4. Junglekeeper

    Junglekeeper Renowned Contributor 10 Years

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    You should be aware of the concept of 'node count' in determining the maturity of a seedling tree. Have a look at the following thread: What is the "node" count on an indoor grapefruit. I posted a link to an external forum there which provides a detailed explanation from a respected source. I'm not suggesting that you not prune your tree since it's pretty much a necessity for indoor culture but do keep it in mind.
     
  5. Michigander

    Michigander Active Member

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    Four trees in one he planted from seed is an impossible metaphor. Sounds more like he planted four seeds in one pot from store bought fruit, in which case no one would be likely to have any real idea what variety(s) they were or what the pollinator(s) were. Four individuals in a pot is what the picture looked like. That will make it more difficult to prune to a given compact shape. It is whatever it is. If it takes a couple years or many years to produce, it is whatever it is. If you want to keep it, you need to shape them to something resembling a houseplant which means smaller than a refrigerator, so a picture with observable detail is required.
     
  6. Sulev

    Sulev Active Member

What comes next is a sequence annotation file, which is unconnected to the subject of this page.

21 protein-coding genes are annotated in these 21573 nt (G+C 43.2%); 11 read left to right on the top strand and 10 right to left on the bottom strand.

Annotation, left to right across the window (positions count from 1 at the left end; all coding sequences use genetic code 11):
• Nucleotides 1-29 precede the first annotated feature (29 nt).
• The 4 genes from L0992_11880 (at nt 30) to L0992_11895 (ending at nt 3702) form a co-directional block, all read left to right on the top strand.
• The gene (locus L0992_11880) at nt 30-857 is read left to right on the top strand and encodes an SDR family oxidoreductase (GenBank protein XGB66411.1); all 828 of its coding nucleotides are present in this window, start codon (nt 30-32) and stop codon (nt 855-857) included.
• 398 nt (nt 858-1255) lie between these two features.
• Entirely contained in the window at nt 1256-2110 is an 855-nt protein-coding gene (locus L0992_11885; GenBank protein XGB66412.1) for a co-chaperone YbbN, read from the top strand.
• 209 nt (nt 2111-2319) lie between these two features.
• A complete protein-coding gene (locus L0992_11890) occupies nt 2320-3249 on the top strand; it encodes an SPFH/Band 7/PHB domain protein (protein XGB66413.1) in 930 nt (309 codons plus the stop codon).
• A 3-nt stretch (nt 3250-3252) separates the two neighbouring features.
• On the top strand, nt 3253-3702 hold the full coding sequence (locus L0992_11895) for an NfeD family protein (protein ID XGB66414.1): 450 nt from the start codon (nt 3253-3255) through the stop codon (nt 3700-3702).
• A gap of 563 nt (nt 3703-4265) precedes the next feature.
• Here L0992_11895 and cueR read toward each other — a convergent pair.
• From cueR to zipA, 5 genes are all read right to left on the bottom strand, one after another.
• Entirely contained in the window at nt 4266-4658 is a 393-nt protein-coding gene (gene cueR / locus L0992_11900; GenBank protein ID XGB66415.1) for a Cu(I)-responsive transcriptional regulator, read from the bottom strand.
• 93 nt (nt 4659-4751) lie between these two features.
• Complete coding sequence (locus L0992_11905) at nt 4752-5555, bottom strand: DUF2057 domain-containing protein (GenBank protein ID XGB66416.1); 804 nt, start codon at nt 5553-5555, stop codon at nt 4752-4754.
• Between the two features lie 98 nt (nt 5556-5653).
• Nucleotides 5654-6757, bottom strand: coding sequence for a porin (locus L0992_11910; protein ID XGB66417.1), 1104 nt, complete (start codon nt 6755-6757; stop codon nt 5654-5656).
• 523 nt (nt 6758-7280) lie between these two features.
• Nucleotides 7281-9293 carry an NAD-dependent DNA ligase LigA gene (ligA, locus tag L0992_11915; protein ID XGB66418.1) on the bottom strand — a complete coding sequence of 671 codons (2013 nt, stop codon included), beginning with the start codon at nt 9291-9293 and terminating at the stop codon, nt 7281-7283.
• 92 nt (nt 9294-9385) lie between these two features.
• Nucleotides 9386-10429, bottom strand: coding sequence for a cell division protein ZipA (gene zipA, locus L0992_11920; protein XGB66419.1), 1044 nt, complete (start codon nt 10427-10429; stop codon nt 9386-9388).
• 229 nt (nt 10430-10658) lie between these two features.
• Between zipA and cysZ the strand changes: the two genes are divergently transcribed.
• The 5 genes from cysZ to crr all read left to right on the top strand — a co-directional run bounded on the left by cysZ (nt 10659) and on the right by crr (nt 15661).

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  7. 32379

    32379 New Member

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    Thank you I will check out the thread
     
  8. 32379

    32379 New Member

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    Yes that he had an orange and threw seeds in a pot to see what would happen that's what I ment. I have in the past cut off longer branches and my coworker suggested cutting the top part which would make it easier to manage for when it comes in in the winter time. I just don't have Proper sheers it's thicker part of the tree unlike a small thin branch. So in the s0ring websites suggest pruning but I think it's still young yet for fruit because the sites say after fruit season or before the new blooming period. In the beginning of July it started growing new growth then when I got back from my trip at the end of July it was fuller looking now the leaves are getting bigger it looks nice fuller looking.
     
  9. Junglekeeper

    Junglekeeper Renowned Contributor 10 Years

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    It's probably mentioned in that external thread, but should you decide to trim off the top growth, consider propagating it to continue the node count towards maturity.
     
  10. 32379

    32379 New Member

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    I'm still trying to figure out what a node is and if I do touch the top I want to do it properly and safely for the tree knowing me I may not I don't think the tree is very old I think he planted it in 2012 or 2013 it was bent over when his ex shipped it to us so dad got 2 5ft stakes to support it's growth. My grandfather was a great Gardner he had vast gardens and an orchid of fruit tree and at one point a farm where he grew his own produce to sell in his own store. So dad picked up his love of gardening I love it too I'm now trying to keep the tree going since dad passed in 2017
     
  11. 32379

    32379 New Member